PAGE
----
It Can't Happen Here: Examining the Odds of an Ebola Outbreak in the US

News reports on the first case of Ebola diagnosed in the US have stoked fears that we could be facing an outbreak of the disease. However, experts say that characteristics of the disease itself, plus a robust public health infrastructure, make that highly unlikely.

The news that a patient with Ebola is hospitalized in Dallas, TX, has fueled speculation that there will be a major outbreak of the disease in the United States. Although there is the risk of further spread from this case, or introduction of new cases due to global travel, the risk of an epidemic for the United States is mitigated by two factors. The first is the biological characteristics of the disease and the causative virus.

Ebola Virus Disease (EVD) is an infection characterized by sudden onset of fever and malaise, accompanied by other nonspecific signs and symptoms, such as myalgia, headache, vomiting, and diarrhea. Patients with severe forms of the disease may develop hemorrhagic symptoms and multi-organ dysfunction, including hepatic damage, renal failure, and central nervous system involvement, leading to shock and death. The fatality rate can vary from 40-90%.

In outbreak settings, such as in West Africa, Ebola virus is typically first spread to humans after contact with infected wildlife and is then spread person-to-person through direct contact with bodily fluids such as, but not limited to, blood, urine, sweat, semen, and breast milk. The incubation period is usually 8—10 days (ranges from 2–21 days). Patients can transmit the virus while febrile and through later stages of disease, as well as postmortem, when persons touch the body during funeral preparations.

Transmission from human to human occurs when the patient is symptomatic. Most patients will go from having mild, non-specific symptoms to being critically ill in a very short time period. This means that the disease will not spread from a patient without symptoms to another person. Additionally, as noted above, the virus is spread only by secretions, such as vomit, urine, sweat, or blood. Unlike the flu, it is not an airborne infection.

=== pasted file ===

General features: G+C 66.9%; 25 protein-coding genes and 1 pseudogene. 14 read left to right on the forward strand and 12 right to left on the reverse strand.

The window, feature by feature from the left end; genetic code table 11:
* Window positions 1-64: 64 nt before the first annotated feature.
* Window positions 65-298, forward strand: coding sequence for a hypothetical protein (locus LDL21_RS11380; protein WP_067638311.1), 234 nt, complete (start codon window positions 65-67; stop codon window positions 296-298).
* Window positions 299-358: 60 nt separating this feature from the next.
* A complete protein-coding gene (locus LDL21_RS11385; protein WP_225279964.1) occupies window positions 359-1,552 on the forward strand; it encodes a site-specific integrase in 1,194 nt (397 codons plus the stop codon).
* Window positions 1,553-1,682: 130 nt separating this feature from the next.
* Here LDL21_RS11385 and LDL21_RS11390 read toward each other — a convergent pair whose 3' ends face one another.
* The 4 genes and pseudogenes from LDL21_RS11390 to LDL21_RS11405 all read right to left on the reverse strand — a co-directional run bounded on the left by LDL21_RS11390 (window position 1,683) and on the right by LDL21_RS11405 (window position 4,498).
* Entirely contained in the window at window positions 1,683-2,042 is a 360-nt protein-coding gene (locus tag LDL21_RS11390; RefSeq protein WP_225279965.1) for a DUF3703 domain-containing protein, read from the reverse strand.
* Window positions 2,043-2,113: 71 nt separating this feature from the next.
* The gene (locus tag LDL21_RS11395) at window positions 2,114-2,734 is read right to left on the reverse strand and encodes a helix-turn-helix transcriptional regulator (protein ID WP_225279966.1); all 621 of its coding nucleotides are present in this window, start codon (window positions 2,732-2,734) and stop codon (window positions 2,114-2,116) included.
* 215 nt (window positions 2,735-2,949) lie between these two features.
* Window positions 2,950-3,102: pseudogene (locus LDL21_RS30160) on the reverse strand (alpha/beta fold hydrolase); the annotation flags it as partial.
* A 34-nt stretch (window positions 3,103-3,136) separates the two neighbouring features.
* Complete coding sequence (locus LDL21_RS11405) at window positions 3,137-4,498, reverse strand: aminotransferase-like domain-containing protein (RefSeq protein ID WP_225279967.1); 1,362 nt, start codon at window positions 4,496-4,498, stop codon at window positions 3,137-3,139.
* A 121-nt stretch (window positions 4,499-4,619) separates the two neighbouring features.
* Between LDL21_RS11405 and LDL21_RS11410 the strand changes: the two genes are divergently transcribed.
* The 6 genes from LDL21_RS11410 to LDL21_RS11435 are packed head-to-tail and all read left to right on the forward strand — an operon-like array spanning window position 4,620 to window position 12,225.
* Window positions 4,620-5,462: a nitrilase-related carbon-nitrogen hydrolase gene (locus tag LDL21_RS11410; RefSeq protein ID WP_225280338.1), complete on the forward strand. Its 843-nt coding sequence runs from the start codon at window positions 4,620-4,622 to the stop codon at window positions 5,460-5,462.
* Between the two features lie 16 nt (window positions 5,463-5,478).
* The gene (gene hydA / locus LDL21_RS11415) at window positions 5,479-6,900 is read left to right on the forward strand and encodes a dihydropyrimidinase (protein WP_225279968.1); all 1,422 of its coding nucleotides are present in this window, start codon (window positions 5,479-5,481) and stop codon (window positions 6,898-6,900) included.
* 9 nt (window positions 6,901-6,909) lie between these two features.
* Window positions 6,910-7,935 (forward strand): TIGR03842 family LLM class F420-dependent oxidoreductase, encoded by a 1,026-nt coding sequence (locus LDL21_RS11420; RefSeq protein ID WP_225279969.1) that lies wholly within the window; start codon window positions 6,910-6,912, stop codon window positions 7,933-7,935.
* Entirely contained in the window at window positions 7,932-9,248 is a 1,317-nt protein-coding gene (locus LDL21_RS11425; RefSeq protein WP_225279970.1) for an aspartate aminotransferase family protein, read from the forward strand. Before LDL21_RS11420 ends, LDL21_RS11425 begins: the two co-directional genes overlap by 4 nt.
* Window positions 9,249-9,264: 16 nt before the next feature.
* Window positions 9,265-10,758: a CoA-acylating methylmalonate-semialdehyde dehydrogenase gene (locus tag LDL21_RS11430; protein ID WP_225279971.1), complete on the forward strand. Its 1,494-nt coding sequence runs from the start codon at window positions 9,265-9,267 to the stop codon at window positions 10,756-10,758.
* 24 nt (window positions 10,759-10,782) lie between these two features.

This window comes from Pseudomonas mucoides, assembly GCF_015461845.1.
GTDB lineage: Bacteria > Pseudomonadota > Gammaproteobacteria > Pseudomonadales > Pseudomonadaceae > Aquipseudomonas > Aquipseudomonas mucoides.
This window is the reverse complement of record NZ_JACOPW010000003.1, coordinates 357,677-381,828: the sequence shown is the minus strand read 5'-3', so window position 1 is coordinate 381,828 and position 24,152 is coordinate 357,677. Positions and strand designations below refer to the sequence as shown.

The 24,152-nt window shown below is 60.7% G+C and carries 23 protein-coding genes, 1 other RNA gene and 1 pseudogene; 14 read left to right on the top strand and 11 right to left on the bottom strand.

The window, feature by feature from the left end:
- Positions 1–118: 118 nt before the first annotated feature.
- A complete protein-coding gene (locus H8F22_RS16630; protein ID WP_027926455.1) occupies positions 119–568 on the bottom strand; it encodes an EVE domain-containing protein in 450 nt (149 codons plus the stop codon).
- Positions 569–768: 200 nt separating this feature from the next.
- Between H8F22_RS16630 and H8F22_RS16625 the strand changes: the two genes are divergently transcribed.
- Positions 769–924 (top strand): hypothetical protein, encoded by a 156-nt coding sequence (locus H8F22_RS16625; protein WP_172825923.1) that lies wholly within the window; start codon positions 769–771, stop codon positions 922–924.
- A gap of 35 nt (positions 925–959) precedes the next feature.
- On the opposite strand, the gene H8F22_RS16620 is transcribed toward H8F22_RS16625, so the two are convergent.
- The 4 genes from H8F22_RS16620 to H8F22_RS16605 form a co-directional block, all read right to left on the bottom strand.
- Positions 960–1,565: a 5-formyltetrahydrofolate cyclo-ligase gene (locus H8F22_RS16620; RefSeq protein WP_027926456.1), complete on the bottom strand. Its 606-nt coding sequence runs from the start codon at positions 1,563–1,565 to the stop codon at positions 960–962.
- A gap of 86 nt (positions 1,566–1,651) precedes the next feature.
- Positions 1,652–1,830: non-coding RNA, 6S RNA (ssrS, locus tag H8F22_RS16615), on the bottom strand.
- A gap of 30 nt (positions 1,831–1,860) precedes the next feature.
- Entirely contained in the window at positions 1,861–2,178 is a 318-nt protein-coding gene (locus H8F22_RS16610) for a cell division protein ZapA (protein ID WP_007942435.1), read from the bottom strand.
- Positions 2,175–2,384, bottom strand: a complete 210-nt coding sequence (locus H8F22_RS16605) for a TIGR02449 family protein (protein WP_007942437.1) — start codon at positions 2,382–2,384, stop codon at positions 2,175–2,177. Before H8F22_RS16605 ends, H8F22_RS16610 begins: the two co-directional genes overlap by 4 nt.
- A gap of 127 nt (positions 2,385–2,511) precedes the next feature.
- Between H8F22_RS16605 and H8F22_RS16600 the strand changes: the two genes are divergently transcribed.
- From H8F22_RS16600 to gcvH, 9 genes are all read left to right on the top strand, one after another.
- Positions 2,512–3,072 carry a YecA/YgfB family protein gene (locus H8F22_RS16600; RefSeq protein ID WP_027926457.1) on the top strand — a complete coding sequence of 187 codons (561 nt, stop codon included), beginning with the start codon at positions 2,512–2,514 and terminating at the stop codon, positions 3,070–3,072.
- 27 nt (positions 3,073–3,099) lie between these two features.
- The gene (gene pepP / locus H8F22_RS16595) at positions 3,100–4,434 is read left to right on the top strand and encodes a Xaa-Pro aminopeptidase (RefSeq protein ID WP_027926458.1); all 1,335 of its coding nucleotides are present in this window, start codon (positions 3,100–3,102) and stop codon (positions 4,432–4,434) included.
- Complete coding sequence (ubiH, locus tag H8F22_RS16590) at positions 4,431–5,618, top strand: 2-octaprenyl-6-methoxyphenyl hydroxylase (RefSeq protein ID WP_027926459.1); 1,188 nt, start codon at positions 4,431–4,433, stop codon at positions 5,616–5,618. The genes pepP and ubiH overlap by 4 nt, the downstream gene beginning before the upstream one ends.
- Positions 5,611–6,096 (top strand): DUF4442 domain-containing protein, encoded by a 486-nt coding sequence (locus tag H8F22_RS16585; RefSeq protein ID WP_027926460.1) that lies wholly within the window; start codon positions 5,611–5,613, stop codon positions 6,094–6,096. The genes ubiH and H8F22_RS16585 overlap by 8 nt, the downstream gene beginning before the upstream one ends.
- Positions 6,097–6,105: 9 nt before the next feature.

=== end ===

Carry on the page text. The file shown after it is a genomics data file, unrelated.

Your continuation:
The key for healthcare facilities is to ask any patient presenting with symptoms, even early mild ones, if they have traveled to the countries in Africa that are currently affected by the Ebola outbreak. If the patient answers yes, the patient should be immediately placed into isolation until an Ebola infection is established or ruled out. All healthcare workers should use personal protective equipment when caring for the patient. These processes will ensure that the disease doesn’t spread within the healthcare facility.

The second factor that will limit the spread in the United States is our robust public health infrastructure. As seen in the Dallas case, the local and federal health agencies are tracing contacts and placing them in isolation. This type of public health effort will help control the spread of the disease.

If the public is armed with the scientific facts about Ebola, they can be prepared and show appropriate concern and caution, yet take comfort that the disease will be very unlikely to have any impact on them personally.

Mark P. Jarrett, MD, MBA, is Chief Quality Officer and Associate Chief Medical Officer of North Shore-LIJ Health System in New York.